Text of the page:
What is Web 2.0 online software? This page provides details of and links to some of the important movements in the development of online software or e-tools that have impacted on, and continue to impact on, how individuals and communities communicate and learn.
The most noticeable development on the Internet is what is known as “Web 2.0”. This is actually not a new version of World Wide Web – it is the development of online software tools which facilitate collaboration and sharing between users. This computer-mediated communication has become very popular with sites such as Facebook and YouTube.
With the use of this new social software, computing is no longer a lonely business – it is something that is sociable – in a virtual way. People can share their ideas, their hopes, their frustrations or just vent their feelings about any particular topic. These online tools encourage self-publishing or online journalism, where people express their points of view on their websites.
Some of the Web 2.0 online or social software tools available
There is a wide range of social software tools, including:
- Blogs: Short for weblog. Journal or newsletter that is frequently updated and intended public viewing. Users post informal journals of their thoughts, comments, and philosophies and reflecting their views.
- Chats: Places on the Internet where people with similar interests meet and communicate together by typing instant messages. Can involve two or more people.
- Discussion boards or forums: Online discussion groups, where participants with common interests exchange open messages. Subscribers post messages for others to read, and to reply to messages posted by other users.
- E-mail: Electronic mail system that can be used to send plain text or text with attachments.
- Instant messages: Programs that instantly send messages from one computer to another. Usually one-on-one communication.
- Podcasts: The term is derived from Apple’s iPod. It is a method of publishing mostly audio and video files to the Internet, allowing users to subscribe to receive new files.
- Social networking sites: These are sites where users can maintain links with their social networks and perhaps link to new people on the same site.
- Wikis: Server software that allows users to freely create and edit Web page content and hyperlinks using a web browser. Wiki comes from the Hawaiian word ‘wiki wiki’ meaning fast. The most famous wiki is wikipedia.
- Infographics: These are graphical representations of of a concept, process, theory, or topic. Several social sites have arisen that facilitate the creation and sharing of these infographics.
- Social bookmarking: A system that enables users to store links to web pages and the resulting lists can be made accessible to other users of that bookmarking system.
- Curating is really a special sort and very attractive variant on the social bookmarking theme. These are tools that enable users to create lists of resources on particular themes and then publish them on the Internet. Some do this in the form of online newspapers (e.g., Paper.li) and one increasingly popular curating system (Pinterest) enables the creation of pin boards.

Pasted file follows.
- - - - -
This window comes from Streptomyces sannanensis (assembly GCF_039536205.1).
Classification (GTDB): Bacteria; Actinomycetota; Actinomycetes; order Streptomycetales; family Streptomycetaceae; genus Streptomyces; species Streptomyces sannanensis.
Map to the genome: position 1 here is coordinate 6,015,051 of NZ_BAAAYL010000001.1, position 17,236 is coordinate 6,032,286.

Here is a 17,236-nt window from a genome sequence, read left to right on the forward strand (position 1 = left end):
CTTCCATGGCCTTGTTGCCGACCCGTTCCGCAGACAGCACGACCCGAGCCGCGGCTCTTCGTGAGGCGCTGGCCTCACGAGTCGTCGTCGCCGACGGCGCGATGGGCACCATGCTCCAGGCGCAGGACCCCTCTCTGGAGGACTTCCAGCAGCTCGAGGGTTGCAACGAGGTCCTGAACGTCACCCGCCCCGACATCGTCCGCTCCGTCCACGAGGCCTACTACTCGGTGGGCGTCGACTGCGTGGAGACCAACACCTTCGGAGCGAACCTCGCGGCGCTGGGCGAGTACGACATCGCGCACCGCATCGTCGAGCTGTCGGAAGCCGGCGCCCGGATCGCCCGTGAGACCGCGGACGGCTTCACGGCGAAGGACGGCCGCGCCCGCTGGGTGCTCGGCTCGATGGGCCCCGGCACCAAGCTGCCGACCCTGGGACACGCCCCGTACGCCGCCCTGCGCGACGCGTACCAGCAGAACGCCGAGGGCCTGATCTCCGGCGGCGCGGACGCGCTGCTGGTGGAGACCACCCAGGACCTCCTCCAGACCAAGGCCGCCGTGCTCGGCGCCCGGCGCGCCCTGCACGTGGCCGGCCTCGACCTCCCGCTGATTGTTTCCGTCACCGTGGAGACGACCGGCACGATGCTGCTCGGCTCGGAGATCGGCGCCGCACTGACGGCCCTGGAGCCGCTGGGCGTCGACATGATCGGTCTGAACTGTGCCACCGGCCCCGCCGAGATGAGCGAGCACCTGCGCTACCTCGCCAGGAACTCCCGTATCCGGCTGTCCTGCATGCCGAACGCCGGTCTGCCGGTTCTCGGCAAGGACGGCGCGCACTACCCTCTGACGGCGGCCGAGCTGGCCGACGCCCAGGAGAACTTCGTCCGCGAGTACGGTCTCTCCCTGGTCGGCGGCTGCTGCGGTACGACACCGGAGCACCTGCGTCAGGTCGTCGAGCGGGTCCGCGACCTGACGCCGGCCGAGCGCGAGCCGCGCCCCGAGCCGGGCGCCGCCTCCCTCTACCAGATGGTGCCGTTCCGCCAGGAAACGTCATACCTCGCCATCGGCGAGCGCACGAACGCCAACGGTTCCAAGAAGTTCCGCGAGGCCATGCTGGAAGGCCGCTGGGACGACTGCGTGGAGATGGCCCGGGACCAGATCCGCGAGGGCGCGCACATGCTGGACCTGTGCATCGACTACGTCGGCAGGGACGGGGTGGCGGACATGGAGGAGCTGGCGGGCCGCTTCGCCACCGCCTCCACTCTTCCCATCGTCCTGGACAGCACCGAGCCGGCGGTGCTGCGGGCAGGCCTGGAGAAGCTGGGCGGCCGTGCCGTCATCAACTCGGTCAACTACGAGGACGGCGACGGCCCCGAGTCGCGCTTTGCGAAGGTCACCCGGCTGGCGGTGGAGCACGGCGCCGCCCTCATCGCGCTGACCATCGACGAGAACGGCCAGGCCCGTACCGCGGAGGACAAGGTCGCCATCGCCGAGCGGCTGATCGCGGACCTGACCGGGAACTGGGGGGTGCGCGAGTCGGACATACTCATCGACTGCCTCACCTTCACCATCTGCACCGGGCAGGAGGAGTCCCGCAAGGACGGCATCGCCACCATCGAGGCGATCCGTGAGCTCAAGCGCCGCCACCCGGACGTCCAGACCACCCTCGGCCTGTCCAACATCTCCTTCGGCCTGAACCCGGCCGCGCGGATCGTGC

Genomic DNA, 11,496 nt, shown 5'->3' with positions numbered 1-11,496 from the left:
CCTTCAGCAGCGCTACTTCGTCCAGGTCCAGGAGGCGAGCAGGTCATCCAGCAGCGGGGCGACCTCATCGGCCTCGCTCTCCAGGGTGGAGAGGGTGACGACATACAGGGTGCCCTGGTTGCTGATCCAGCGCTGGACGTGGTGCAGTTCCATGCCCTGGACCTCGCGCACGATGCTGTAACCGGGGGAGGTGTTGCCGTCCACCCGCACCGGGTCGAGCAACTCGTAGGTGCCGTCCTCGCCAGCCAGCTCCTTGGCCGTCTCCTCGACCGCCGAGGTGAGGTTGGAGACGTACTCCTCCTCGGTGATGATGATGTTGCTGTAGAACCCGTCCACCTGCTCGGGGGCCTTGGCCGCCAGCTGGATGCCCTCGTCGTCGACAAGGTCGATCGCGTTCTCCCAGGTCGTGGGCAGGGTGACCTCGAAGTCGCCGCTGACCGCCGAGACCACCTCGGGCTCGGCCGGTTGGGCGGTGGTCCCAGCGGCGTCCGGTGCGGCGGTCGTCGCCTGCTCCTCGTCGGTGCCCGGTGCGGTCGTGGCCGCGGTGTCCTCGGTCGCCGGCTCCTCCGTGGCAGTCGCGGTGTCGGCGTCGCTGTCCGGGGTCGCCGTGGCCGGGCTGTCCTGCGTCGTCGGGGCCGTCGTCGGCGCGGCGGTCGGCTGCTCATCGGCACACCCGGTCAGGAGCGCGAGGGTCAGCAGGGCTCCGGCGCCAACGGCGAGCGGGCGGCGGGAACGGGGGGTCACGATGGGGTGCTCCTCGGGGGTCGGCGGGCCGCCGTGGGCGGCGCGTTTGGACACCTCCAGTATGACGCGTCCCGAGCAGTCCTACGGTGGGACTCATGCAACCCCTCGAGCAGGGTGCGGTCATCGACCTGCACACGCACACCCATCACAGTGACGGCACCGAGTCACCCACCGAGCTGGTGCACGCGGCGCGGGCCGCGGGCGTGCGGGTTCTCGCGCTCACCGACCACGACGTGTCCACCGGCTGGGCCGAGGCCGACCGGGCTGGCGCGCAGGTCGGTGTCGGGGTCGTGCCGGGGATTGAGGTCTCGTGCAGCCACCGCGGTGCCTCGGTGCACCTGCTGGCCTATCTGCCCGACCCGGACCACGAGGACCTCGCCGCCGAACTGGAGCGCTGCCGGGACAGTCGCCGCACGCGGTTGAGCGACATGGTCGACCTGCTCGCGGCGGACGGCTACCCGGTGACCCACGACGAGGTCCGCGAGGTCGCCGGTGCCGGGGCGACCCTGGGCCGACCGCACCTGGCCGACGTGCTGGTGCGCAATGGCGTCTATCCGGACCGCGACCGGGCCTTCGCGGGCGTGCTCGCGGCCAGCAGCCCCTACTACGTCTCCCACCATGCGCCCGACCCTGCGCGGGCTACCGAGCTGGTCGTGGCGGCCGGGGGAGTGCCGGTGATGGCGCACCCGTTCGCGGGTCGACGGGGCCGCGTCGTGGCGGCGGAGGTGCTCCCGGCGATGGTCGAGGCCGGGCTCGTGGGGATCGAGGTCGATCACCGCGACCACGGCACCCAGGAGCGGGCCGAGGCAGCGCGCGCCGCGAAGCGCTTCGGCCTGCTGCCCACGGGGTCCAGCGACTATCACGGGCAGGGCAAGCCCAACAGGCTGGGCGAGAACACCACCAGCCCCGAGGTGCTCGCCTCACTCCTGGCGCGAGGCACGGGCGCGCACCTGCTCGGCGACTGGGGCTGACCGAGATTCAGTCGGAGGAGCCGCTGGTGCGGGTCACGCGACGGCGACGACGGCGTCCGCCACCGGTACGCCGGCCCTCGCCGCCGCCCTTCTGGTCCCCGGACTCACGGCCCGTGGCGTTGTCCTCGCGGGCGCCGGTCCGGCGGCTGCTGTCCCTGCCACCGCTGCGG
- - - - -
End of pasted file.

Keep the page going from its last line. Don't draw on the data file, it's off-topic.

Semantic web technologies
Before we had really started getting used to the idea of Web 2.0, researchers were talking about Web 3.0 – though actually it is usually now referred to as the “Semantic Web”. And this concept of the web really does start to sound more like the “birth of the Matrix” – could this be a prequel to that wonderful trilogy?
Humans can use the web to find specific information that they want because they understand what is written on each web page. Thus, using the search form on the right, you can find schools or degree programs in areas that interest you.
Now, whilst a search engine can find all the web pages with “matrix” written on them, only humans can easily distinguish those pages that are about the film “The Matrix” rather than about mathematics. Semantic web technology is based on a vision in which web pages are “understood” by computers, so that they can perform more of the tedious work involved in finding, sharing and combining information on the web.
Clearly this exciting development will have a profound effect on our ability to use the Internet to find information and new knowledge.
List of schools and relevant programs
- Online and on-campus programs include Cloud Technologies (BS), Mobile Development (BS), and Web Design and Development (BS)
- Curriculum designed to prepare students for a career in tech by immersing students in a project-based learning environment
- Students can learn how to manage cloud technology or gain coding skills for apps, websites, and software
- Full Sail offers accelerated programs, so a degree that would normally take four years takes 24 months on average
- Mobile Development, Bachelor of Science
- Computer Science Bachelors - Online
- Web Design and Development, Bachelor of Science (Online)
- Ranked among the Best Online Bachelor’s Programs by U.S. News and World Report in 2015.
- Ranked among the Best Online MBA Programs by U.S. News and World Report in 2015.
- Founded in 1890, it has a campus in Waterbury, CT and offers online degree program in eight-week modules, six times a year.
- About 800 students are enrolled at the main campus, and about half of them commute.
- Online courses make it possible for students to earn a bachelor’s degree in as little as 18 months and a master’s degree in 14-24 months.
- B.S. in Computer Information Systems / Computer Software Development Management